1. 43:35-54:05 Remdesivir, an antiviral drug, is a nucleotide-analog that blocks the copying of the RNA chromosome to make more virus. Emmie showed that giving remdesivir to monkeys early (at 12-hours post infection) was very effective. But, humans don’t show symptoms for days, and, because remdesivir must be administered intravenously, patients are only given remdesivir if they are hospitalized. This is very late, and still there is a modest effect. Rich Condit talks about the possibility of producing an oral form of the drug. Then remdesivir could be taken earlier – maybe even at home – and might be very effective in humans.

 

  1. 58:25-60:40 This segment concerns a vaccine. (I’ll write more on this topic later, but you should know that there are three types of promising technologies: the viral protein-based, the viral gene-based, and the virus vector-based, in which a harmless virus carries a gene from a disease-producing virus for a protein that’s needed to infect cells.)2ff087415a5009984739aa8fde5d5d4a

Emmie tested a harmless chimpanzee adenovirus that was engineered to carry the COVID-19 spike gene. This adenovirus produces the coronavirus spike protein, needed for COVID-19 to infect cells. So, this harmless adenovirus should cause us to make antibodies that will block infection by COVID-19.

In Emmie’s experiment in monkeys, the vaccine worked so well that it allowed clinical trials to proceed in humans.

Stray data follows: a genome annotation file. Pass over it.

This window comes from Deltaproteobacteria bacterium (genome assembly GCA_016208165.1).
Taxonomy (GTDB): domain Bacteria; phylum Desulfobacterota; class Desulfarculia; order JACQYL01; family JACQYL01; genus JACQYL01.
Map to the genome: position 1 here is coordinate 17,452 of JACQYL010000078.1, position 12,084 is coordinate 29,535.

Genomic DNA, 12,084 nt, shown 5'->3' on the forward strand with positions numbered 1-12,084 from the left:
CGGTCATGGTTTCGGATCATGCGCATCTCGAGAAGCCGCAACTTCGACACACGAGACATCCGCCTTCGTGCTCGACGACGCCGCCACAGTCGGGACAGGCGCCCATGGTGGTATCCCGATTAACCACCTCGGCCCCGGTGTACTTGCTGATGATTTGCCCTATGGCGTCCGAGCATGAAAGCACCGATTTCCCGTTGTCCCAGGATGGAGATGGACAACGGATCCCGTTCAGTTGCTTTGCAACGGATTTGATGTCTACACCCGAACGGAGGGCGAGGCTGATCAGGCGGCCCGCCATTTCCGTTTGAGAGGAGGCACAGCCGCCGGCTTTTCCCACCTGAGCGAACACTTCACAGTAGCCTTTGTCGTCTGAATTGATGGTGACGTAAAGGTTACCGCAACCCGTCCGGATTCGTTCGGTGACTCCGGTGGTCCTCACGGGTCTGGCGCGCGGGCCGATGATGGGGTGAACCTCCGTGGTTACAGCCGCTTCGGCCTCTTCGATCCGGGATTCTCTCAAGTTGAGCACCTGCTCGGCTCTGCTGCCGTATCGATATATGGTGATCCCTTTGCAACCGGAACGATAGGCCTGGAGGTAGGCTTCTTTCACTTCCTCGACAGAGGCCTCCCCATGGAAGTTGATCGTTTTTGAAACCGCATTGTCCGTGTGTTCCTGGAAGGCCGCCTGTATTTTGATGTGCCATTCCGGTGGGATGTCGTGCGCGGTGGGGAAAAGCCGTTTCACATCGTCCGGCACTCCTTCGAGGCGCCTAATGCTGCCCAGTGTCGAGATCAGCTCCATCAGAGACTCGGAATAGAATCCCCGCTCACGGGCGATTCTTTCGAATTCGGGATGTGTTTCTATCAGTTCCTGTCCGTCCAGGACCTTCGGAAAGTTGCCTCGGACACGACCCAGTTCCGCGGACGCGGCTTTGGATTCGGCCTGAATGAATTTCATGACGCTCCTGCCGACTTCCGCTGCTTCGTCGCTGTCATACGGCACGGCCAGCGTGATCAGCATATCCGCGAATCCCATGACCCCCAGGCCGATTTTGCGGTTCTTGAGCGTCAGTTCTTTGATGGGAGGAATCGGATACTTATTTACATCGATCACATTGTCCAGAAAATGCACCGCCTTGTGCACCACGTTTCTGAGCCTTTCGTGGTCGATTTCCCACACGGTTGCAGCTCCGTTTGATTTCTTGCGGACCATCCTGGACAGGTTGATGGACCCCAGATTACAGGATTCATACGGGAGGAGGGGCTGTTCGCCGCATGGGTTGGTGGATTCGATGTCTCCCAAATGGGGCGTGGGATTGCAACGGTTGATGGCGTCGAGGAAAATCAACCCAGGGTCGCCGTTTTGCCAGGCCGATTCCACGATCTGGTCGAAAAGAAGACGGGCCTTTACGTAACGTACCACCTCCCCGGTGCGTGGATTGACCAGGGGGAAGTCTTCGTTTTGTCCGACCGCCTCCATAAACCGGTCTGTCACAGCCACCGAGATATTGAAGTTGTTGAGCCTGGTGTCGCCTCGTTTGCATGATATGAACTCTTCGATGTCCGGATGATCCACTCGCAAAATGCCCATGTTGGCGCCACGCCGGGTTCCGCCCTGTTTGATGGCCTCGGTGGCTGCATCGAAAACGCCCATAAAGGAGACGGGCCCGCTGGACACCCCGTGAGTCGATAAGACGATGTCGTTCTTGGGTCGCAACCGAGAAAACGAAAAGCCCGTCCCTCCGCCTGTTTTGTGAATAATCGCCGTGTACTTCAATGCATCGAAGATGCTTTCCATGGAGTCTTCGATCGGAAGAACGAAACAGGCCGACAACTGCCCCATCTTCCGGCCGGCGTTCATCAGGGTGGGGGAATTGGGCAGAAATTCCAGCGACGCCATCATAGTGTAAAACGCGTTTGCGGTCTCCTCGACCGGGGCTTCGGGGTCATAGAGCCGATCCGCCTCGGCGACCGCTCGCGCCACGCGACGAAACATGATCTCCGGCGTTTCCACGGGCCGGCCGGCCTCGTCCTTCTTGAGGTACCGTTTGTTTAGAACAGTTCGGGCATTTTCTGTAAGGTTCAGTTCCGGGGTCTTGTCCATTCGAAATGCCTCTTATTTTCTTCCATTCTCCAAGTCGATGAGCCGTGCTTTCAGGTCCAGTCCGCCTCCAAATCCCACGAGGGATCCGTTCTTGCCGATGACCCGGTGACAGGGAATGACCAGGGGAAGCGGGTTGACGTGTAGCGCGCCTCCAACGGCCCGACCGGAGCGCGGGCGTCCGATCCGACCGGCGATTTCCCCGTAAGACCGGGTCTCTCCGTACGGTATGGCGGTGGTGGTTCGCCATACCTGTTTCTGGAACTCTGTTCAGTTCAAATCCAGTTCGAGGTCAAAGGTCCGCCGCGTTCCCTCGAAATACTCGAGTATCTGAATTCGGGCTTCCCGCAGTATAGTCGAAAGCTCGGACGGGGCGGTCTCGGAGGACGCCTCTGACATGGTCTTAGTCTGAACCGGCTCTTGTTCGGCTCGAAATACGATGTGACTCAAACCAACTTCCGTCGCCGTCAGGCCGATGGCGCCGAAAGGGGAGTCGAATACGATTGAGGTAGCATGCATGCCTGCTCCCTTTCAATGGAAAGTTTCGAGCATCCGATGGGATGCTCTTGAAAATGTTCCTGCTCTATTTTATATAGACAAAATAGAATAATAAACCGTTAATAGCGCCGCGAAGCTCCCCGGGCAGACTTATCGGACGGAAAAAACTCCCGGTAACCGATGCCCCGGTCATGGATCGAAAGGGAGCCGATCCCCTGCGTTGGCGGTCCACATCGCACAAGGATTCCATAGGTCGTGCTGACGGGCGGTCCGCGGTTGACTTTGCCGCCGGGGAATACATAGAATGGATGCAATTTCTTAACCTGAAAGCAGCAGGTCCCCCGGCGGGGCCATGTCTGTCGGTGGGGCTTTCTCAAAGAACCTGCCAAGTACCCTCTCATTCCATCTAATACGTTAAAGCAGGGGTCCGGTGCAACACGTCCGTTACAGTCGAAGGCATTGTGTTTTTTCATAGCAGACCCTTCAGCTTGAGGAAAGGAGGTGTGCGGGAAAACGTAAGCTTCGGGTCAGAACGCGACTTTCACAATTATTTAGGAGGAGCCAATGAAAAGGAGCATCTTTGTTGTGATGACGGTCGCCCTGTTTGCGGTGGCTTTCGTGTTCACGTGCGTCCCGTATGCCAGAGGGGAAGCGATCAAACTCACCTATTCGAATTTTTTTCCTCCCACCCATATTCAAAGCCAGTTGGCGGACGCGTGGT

Stay Safe and Healthy!

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SPEAK OUT! NewsBit . . . . . . . . Changing a Negative Feeling About a Memory

Changing a Negative Feeling About a Memory

newsboy-thThis is exciting, but complicated, basic research. Here I simplify the main experiments. Neuroscientists at the Massachusetts Institute of Technology (MIT) have identified a neuronal circuit in mice that associates a positive or negative feeling with a memory. In a tour de force of molecular studies of the brain, the researchers conducted experiments that provide considerable hope for future therapy in humans with syndromes like PTSD (post-traumatic stress disorder), anxiety, and depression. The scientists were able to turn a memory associated with a negative feeling into a memory that has a more positive feeling and vice versa.

(How relevant are studies done in mice? The mouse is an accepted animal model for humans. You might not expect it, but mice and humans are very similar genetically. The DNA sequences of the mouse and human chromosomes are known. Many mouse genes have sequences similar to human genes. They both code for proteins that have similar structures and do the same things. Because mouse and human genes are so similar, much of the underlying biology of mice and humans is also similar. Still there are differences. So until something has been shown to be true in humans, a scientist’s conclusions must be conservative. Most of the time, however, much is learned about humans from the mouse. It has become a convenient initial model for humans.)